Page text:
On October 27 and 28, in Venice, they held "Venice Sustainable Fashion Forum 2022," an international summit dedicated to recalling attention for establishing a more sustainable fashion industry.
The event being held at the Giorgio Cini Foundation (San Giorgio Island) spans two days to understand the present and future of a key sector of the Italian economy, through a wide-ranging program of debates, trend analysis, data, market behavior and best practices.
The main objective of the Forum, attended by institutions, brands, supply chain professionals, industry and business representatives, and NGOs, is to accelerate a sustainable transition path in a sector that suffers from a lack of data and standardized measurement tools.
Among speeches held within the event Adolfo Urso, newly appointed Minister of Enterprise and Made in Italy, made his first public appearance as a member of the government, through a video speech.
"Made in Italy," he said, "is the brand that internationally increasingly distinguishes excellence and quality. The sustainability of the fashion system is important to understand how it can add other elements of excellence."
"Awareness is needed for respect for the environment and ethical choices, ranging from reducing waste to protecting workers. Let's not forget that about 150 billion garments are produced around the world each year: 20% of this portion goes unsold and less than 1% is recycled, not to mention that the industry contributes 10% of greenhouse gas emissions," he added.
According to surveys carried out by the consulting The European House - Ambrosetti, international consultant and study area specialist, estimates of carbon emissions from the fashion sector show a variance of up to 310% among the different sources surveyed. Similarly, estimates of annual freshwater withdrawals by companies show variations of up to 172% from each other and up to 429% from data on water use for jeans production.
Italy, in particular, ranks first in Europe in terms of the nearly 300 companies affected by this deadline, followed by France with more than 130 companies and Germany with 110, while all other countries in the EU area have an average of about 25 companies affected.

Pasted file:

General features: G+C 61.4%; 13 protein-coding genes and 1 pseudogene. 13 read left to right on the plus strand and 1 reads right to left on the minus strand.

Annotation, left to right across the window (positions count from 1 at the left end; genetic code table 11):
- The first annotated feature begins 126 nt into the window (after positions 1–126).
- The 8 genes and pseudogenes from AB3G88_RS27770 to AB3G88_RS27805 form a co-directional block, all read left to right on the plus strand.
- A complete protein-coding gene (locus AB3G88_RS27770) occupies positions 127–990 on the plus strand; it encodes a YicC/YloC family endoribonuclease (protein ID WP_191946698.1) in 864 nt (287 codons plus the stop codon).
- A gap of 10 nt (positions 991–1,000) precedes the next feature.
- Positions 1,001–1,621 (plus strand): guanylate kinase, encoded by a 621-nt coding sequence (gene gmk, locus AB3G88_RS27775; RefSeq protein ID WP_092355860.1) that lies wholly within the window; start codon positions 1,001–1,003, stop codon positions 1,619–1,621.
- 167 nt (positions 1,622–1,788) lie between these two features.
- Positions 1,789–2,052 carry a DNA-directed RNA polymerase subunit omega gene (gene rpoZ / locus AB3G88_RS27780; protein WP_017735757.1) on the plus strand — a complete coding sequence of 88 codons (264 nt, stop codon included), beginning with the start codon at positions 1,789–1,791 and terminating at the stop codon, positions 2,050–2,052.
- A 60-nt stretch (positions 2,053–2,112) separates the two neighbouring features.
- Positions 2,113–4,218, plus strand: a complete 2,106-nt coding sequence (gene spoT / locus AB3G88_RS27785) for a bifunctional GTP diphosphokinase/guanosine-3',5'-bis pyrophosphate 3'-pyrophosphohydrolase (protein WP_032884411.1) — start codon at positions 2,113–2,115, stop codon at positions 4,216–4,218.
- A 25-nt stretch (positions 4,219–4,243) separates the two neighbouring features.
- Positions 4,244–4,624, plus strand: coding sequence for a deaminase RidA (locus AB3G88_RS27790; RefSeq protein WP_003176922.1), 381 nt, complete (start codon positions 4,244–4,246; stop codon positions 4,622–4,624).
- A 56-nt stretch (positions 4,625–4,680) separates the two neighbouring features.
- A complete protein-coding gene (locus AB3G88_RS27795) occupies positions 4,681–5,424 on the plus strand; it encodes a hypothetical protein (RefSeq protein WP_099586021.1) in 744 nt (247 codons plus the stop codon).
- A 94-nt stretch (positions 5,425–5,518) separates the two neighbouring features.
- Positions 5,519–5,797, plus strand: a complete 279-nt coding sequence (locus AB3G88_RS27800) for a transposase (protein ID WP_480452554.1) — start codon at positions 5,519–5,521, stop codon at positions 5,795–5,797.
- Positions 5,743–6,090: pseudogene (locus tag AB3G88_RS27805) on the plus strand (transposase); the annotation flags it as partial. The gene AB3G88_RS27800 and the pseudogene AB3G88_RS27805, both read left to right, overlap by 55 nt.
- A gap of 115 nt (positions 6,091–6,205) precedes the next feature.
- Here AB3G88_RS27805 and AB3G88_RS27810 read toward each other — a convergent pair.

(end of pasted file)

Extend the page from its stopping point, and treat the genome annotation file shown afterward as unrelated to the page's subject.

These numbers certify how the sustainable transition is a strategic issue for the Italian fashion industry, which, with a turnover of about €100 billion, more than 500,000 employees and more than 60,000 companies, is at the center of the global debate in the sector and has a duty to show a way forward in reducing the environmental, social and economic impacts generated by this industry.
The "Fit for 55" package, approved by the EU in July 2021, for example, calls for a 55% reduction in greenhouse gas emissions from 1990 levels by 2030, an increase to 40% in the share of renewable energy in the energy mix, and a 36% energy efficiency target.
As part of the Green Deal, which includes investments of one trillion Euro over the next ten years for the green transition, the EC adopted a Circular Economy Action Plan in March 2020. The plan focuses on resource-intensive sectors, including the fashion supply chain, and points to the concept of circularity as the basis for achieving the EU goal of climate neutrality by 2050.
The day will conclude with the presentation of recommendations and proposals to Italian and international institutions aimed at fostering a just transition.
The October 28 day titled "The Values of Fashion" organized by Camera Nazionale della Moda Italiana and Sistema Moda Italia (SMI) will develop the most topical issues related to fashion sustainability and the responsibilities of supply chain actors.
Fashion companies and those in the supply chain will meet to trace the state of the art of the sector on sustainability issues, define new challenges and chart the way to implement these goals.
Guiding the second day's program will be eight keywords that correspond to as many thematic areas of value and represent the framework of change on which Italian fashion is focusing: Harmonise, to harmonise new ways of interpreting sustainability; Educate, to create awareness and drive change; Think, to highlight opportunities related to Ecodesign and understand a strategic vision on business processes; Measure, to emphasize the importance of measuring performance and new indicators; Re-Make, dedicated to the circular economy. Finally, Create, to reflect on the craft tradition and the evolution of social values; Make on the essential role of cohesive supply chains; and Make (It Happen), which brings together cultural evolution and new models for change management.